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I know that in French, the word créée has 3 times the same consecutive letter, which is e. However, I don't think there is any other French word that has the same characteristics.

In English, for example, three-letters word are not authorized and are cut into two words, such as bee-eater, etc.

Do you happen to know if there is any other French word that has three consecutive letters like so and if we can find a word in other language that has the same characteristics?

I couldn't find any. I thought it might be found in German, but I can't think of any word that looks like it.

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    In German, there are many composite words that qualify. Just take a noun ending in a double letter and add a related word starting with the same: Schneeeule - snow(y) owl, Schritttempo - walking (literally: step) speed, Betttuch - bed sheet, etc. The third letter was mostly dropped before the 1996 orthogrphy reform, though. – arne.b May 24 '13 at 11:23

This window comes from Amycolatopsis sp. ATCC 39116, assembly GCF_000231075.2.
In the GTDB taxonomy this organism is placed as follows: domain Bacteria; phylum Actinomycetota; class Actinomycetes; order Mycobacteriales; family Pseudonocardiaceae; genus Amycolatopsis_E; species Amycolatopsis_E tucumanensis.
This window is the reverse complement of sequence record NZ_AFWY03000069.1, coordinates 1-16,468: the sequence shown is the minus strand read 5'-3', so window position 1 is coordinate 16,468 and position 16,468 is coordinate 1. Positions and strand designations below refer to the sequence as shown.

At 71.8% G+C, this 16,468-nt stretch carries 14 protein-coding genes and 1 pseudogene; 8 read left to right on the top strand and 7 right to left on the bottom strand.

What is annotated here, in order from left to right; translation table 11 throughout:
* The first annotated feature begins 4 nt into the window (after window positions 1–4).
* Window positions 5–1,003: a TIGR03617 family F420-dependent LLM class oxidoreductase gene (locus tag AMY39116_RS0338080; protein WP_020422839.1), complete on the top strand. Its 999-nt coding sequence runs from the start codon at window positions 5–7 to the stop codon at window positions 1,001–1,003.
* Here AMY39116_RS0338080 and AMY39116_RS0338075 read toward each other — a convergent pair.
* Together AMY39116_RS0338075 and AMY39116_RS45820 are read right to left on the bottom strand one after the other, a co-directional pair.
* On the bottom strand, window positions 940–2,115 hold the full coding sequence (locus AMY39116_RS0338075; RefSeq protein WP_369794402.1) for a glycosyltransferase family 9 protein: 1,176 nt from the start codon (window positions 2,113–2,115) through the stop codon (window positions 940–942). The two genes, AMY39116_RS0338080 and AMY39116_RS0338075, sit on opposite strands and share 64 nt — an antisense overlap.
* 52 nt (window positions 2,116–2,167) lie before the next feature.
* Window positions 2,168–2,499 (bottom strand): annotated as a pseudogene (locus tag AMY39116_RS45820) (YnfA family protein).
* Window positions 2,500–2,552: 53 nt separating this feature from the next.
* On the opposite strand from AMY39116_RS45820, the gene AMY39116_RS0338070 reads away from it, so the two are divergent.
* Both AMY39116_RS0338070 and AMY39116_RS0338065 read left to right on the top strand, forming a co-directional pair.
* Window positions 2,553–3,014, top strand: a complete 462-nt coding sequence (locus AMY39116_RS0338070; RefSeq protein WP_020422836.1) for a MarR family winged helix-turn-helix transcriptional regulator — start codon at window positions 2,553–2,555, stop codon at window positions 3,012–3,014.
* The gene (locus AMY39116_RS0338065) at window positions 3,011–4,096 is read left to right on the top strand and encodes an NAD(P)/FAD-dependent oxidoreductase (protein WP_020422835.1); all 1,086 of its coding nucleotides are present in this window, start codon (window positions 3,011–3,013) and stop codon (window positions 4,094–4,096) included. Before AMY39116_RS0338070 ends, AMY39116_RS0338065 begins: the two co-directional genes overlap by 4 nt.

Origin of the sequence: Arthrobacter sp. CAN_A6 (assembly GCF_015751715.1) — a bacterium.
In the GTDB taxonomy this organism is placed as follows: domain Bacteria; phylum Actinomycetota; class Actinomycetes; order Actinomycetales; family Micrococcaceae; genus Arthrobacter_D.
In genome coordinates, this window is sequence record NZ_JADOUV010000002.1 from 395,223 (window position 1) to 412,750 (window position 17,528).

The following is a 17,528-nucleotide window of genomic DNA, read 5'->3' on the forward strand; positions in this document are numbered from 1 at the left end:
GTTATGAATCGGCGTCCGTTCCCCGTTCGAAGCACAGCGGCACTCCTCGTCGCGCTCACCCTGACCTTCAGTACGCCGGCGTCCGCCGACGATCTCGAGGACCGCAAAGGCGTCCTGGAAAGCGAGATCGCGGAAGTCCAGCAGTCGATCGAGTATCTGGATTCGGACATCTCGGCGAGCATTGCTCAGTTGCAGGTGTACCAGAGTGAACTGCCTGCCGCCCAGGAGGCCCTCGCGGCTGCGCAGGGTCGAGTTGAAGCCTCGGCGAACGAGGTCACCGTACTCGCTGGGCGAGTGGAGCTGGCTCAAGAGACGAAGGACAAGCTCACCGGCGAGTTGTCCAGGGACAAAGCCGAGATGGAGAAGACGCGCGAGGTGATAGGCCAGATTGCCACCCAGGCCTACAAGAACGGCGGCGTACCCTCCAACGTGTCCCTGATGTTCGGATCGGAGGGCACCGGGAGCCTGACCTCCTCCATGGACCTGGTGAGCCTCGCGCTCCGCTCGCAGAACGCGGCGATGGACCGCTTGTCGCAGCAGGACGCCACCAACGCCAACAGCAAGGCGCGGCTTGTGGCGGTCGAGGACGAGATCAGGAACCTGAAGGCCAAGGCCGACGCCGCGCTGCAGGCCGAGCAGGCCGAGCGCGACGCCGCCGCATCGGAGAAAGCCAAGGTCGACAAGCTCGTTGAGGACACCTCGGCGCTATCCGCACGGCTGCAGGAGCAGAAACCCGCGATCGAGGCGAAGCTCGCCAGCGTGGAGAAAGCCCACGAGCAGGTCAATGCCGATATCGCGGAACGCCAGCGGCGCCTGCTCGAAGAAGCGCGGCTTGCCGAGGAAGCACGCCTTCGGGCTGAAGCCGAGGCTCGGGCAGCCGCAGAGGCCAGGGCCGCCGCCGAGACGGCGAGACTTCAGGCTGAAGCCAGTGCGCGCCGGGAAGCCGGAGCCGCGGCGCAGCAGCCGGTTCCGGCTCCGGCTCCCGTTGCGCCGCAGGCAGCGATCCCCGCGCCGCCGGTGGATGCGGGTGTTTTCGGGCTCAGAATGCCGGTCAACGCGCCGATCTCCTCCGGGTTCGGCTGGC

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Made some queries on my local dictionary.

The same pattern as for créée is found in:

And two others: brrr which is “just” an onomatopoeia, and *désennnuyer… which is obviously a bug in my dictionary…

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    Pour 3 "e" à la suite, mots-croises.ch en trouve 27 ! – Impair May 24 '13 at 9:05
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    Il faudrait vérifier dans l'œuvre de Shakespeare... On n'écrit pas Hamlet sans caser des e. – Impair May 24 '13 at 9:08
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With three e in a row, I found also agréée and énucléée, but there could be some few others.

The other vowels, however, don't have any case of the same phenomenon.

But, of course, I didn't consider onomatopeas or made-up words used in movies for example.

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